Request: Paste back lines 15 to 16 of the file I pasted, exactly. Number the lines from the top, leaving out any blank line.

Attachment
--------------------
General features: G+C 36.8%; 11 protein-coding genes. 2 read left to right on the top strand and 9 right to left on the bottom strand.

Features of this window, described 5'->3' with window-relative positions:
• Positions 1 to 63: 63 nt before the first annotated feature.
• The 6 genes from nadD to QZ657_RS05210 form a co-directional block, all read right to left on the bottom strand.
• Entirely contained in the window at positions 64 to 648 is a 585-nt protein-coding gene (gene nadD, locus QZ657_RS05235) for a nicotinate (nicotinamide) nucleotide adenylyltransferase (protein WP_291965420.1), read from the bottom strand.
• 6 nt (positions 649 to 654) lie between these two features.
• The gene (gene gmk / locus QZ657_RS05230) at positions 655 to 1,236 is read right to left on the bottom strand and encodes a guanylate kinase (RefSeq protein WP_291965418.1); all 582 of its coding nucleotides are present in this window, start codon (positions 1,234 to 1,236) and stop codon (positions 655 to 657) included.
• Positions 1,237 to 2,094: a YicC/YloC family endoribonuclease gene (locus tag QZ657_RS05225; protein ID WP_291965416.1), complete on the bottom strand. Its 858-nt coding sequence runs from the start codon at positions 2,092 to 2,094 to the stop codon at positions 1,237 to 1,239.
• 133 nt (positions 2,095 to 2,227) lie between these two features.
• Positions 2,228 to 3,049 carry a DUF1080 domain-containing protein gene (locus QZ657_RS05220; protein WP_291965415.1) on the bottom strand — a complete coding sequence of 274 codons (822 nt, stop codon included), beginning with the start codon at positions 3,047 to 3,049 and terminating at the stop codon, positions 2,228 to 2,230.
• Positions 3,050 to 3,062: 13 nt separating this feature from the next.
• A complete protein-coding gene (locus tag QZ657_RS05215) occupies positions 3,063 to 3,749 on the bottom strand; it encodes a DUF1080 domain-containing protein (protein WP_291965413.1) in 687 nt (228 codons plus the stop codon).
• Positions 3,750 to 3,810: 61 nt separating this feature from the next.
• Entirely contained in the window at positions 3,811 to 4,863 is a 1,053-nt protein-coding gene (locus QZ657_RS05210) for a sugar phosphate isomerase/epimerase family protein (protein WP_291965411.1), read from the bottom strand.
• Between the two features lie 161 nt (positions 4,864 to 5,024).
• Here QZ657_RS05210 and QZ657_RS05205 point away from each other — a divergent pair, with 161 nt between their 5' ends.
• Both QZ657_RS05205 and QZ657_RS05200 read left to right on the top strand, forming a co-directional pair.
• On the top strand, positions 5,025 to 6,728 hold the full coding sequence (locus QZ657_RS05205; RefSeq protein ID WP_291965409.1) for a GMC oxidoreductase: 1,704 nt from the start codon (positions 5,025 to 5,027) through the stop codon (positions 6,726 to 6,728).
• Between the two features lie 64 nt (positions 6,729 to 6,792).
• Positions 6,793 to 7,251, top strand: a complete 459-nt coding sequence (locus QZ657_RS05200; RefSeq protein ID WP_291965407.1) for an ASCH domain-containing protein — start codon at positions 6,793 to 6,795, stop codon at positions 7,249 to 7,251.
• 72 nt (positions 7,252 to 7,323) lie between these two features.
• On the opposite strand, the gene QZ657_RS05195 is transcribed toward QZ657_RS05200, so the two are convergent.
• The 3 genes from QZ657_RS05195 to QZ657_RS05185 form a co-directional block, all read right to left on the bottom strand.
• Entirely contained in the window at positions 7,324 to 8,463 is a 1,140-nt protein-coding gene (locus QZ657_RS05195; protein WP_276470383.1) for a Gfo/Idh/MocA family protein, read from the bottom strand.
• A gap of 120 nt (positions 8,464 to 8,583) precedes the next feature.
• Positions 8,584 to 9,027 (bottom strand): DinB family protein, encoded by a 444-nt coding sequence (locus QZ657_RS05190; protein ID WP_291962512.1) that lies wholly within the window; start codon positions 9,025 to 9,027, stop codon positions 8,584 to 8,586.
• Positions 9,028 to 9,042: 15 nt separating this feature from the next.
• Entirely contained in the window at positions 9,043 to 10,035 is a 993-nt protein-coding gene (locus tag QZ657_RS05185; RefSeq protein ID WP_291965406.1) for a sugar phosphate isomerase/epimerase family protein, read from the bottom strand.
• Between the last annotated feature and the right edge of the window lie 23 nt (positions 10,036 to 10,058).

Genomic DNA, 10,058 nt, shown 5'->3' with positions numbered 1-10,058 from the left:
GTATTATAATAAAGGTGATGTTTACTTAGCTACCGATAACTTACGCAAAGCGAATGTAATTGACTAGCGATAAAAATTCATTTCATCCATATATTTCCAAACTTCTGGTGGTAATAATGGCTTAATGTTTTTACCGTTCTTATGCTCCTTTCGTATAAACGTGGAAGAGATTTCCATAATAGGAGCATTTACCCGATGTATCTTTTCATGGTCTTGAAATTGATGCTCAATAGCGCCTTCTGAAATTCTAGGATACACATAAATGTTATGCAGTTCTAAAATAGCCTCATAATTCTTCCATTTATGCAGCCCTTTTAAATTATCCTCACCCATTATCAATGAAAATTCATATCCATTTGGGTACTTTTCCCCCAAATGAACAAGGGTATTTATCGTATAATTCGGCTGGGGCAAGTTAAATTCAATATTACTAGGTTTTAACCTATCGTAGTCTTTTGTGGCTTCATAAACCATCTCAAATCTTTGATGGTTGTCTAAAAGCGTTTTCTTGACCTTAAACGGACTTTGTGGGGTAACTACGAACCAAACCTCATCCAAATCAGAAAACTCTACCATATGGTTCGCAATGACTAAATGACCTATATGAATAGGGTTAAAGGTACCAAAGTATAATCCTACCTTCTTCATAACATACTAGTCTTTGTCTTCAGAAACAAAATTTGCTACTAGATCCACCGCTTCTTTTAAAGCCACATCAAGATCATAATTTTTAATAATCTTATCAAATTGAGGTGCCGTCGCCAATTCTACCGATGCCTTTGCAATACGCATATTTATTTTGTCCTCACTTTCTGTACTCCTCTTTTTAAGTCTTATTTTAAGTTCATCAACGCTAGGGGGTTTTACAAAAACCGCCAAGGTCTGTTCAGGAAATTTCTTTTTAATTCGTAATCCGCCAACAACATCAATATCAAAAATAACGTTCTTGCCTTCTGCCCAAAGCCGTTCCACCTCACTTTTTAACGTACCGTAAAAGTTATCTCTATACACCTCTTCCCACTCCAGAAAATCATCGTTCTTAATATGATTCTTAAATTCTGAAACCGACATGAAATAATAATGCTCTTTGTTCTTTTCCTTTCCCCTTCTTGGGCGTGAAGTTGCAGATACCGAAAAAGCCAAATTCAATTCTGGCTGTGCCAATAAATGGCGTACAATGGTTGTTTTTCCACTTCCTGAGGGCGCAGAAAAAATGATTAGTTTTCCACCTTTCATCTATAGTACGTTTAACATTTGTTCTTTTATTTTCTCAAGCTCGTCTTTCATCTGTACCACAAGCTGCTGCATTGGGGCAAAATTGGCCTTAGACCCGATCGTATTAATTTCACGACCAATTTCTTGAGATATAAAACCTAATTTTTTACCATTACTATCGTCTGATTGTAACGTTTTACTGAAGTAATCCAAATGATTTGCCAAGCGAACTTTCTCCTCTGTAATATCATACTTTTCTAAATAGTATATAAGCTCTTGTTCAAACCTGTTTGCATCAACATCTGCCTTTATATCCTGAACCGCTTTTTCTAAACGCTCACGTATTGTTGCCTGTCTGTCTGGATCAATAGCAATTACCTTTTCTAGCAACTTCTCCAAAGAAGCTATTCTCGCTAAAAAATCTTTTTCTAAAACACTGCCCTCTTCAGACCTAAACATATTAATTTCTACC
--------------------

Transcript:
• Between the two features lie 161 nt (positions 4,864 to 5,024).
• Here QZ657_RS05210 and QZ657_RS05205 point away from each other — a divergent pair, with 161 nt between their 5' ends.